Spending a weekend with the E-M1 and the (heavy) 12-40mm F2.8 along with a few more lenses, I was amazed when I switched them out for the 17mm F1.8. The small prime makes the E-M1 feel like a completely different camera - a trick that a bulkier DSLR doesn't pull off as convincingly.
For a Micro Four Thirds camera there's no question that the E-M1 tips the scale in terms of weight and size, but as compared to a mid-to-high-end DSLR it's still much lighter. There's also a number of good prime lenses designed specifically for this sensor format, something APS-C DSLRs are sadly lacking. As a system camera, the E-M1 offers more than enough to keep an enthusiast or hobbyist happy.
The final word
Without even knowing Olympus' positioning of the camera, you'd imagine just looking at it that the E-M1 is something of a double act. It attempts to be two things - the almost pro-level 'DSLR' and the lightweight, carry-it-all-day camera Micro Four Thirds has been giving us for years. And that's exactly what the it's intended to be - successor to the E-5 and step up from the E-M5.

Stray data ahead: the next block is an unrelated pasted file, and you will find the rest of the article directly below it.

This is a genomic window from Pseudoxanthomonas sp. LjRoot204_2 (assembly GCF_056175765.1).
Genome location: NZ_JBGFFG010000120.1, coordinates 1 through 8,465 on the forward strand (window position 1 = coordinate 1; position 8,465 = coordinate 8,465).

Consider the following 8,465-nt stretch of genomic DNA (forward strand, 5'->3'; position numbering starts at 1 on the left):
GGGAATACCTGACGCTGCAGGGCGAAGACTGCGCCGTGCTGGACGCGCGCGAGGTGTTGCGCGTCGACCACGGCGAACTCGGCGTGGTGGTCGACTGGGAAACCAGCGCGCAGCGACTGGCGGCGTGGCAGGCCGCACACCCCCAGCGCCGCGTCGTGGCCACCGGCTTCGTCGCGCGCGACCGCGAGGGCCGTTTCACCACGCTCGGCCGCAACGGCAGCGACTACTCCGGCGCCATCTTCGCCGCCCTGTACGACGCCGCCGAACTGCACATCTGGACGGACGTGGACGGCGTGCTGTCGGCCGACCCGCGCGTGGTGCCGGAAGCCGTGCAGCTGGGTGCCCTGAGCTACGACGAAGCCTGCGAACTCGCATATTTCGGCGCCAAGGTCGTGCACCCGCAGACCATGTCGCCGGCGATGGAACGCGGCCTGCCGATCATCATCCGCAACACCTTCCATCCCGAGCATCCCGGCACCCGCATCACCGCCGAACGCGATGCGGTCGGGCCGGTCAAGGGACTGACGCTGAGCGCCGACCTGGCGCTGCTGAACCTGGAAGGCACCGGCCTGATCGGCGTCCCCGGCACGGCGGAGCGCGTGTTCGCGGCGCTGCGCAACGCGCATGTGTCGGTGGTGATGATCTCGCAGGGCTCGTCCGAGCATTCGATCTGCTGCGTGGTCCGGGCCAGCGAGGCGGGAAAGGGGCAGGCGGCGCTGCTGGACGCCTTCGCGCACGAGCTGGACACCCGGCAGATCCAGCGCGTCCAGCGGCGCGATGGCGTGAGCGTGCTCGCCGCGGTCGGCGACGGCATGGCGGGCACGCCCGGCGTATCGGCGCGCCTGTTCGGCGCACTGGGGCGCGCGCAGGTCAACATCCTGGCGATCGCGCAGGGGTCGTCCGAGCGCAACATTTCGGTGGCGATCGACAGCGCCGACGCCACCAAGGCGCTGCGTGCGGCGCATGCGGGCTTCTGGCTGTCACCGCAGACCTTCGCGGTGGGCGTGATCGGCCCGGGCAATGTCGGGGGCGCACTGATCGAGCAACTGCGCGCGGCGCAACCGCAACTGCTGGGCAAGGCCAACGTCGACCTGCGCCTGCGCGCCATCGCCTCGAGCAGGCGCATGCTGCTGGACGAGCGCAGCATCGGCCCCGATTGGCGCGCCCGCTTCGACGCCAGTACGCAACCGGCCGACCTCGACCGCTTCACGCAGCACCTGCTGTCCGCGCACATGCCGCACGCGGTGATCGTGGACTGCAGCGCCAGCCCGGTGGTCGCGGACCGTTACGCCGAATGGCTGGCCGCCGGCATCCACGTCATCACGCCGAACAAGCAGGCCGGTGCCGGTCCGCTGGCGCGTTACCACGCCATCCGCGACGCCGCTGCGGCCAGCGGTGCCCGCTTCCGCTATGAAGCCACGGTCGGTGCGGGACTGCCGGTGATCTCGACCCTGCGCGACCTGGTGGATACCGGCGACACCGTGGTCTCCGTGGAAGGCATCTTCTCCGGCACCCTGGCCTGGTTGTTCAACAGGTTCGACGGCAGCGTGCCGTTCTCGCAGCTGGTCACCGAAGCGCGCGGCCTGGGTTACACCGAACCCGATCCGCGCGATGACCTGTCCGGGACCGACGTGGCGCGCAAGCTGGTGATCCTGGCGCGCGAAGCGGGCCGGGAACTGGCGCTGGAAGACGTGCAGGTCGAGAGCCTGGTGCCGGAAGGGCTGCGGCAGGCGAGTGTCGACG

Putting all of the customizability of a DSLR in a Micro Four Thirds camera could pose a problem for the E-M1. Much of Micro Four Third's appeal comes from offering a lighter, leaner alternative to a DSLR, and adding so many DSLR-style controls could make it too big and throw away its advantages of being small. While we found there were definitely more customizable controls than we needed, ultimately the level of control the camera offers while it's positioned at your eye, makes it slick to use in a way that rivals the best semi-pro DSLRs.